Hydration and dimensional stability of calcium aluminate cement based systems

Calcium aluminate cements (CAC) are often used in combination with calcium sulfate and Portland cement for special applications where rapid setting, rapid drying and shrinkage compensation are required. A growing fraction of the clinker, which has the highest CO2 intensity, is being replaced by supplementary cementitious materials (SCM). These SCM are usually from industrial by-products such as slag, fly ashes or can simply be raw materials such as limestone. This project aims at replacing the Portland cement and fraction of the CAC in ternary binders with such SCM. Indeed, the understanding of their interactions, both physical and chemical, with calcium aluminate cements and calcium sulfate is fundamental for the development of innovative products. This thesis focuses first on the hydration of systems with and without SCM, slag or limestone, from the first hours up to two years of hydration. Second, this study focuses on the expansion of these systems and on the mechanisms underlying the dimensional stability. The influence of the ratio between calcium sulfate and calcium aluminate on the hydration of the cement, on the reaction of SCM, and on the expansion is highlighted. This study indicated that the calcium sulfate reacts with CAC from the first hours of hydration and, only when sulfate is exhausted, does slag or limestone react with aluminate phases. Moreover, this research brings new insights on the main parameters influencing the dimensional stability of the studied systems and on the mechanisms governing expansion. Pore solution analyses showed that supersaturation with respect to ettringite increases with the calcium sulfate content, which results in an increase of the crystallization pressure. The supersaturation determines the minimum pore size in which crystals can grow. Therefore, with increasing supersaturation a larger pore volume can be accessed by ettringite crystals exerting pressure. This could explain the critical amount of calcium sulfate leading to high expansion. Both the confinement in nanometer size pores and the supersaturation of ettringite are necessary for expansion to occur.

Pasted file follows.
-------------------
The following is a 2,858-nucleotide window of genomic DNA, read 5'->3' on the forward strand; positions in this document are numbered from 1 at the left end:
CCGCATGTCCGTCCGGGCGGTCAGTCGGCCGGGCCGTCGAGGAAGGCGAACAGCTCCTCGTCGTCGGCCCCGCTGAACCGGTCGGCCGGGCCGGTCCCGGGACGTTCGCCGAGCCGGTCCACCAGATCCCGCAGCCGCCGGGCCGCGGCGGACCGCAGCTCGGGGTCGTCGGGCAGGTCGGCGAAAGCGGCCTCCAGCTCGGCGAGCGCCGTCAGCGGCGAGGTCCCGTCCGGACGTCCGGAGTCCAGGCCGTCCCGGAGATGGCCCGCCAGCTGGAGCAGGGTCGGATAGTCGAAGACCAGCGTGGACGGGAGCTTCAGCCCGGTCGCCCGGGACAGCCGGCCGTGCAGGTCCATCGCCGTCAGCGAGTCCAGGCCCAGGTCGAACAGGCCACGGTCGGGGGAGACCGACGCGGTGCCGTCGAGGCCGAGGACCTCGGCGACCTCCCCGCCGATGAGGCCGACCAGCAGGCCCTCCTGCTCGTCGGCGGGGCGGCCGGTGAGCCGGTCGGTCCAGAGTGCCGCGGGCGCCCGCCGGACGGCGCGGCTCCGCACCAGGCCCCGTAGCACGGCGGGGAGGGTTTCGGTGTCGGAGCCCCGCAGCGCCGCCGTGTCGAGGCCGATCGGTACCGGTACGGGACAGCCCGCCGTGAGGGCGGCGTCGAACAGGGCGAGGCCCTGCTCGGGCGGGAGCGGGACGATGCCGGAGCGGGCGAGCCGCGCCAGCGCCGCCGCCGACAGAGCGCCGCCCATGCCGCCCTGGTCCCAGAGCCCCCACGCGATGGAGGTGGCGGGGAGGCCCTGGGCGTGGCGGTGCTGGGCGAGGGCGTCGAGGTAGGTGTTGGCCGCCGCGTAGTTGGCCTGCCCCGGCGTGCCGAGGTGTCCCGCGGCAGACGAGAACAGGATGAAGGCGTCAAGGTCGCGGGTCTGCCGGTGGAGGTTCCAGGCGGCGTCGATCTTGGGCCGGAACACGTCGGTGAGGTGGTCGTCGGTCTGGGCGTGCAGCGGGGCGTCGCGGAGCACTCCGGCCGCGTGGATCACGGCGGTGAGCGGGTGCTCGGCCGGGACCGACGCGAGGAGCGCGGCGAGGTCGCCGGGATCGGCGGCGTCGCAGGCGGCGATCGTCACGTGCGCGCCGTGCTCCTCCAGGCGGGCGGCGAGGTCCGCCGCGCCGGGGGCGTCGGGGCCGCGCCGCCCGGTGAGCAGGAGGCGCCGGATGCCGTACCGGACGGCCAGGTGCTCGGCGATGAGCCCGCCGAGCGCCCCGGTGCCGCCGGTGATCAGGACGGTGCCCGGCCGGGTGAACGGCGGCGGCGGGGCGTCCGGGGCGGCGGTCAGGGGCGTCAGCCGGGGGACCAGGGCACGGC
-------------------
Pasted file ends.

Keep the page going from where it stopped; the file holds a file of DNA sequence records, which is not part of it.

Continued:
Scrivener, Karen
Lausanne, EPFL
Other identifiers:
urn: urn:nbn:ch:bel-epfl-thesis6336-0

 Record created 2014-10-08, last modified 2018-05-01

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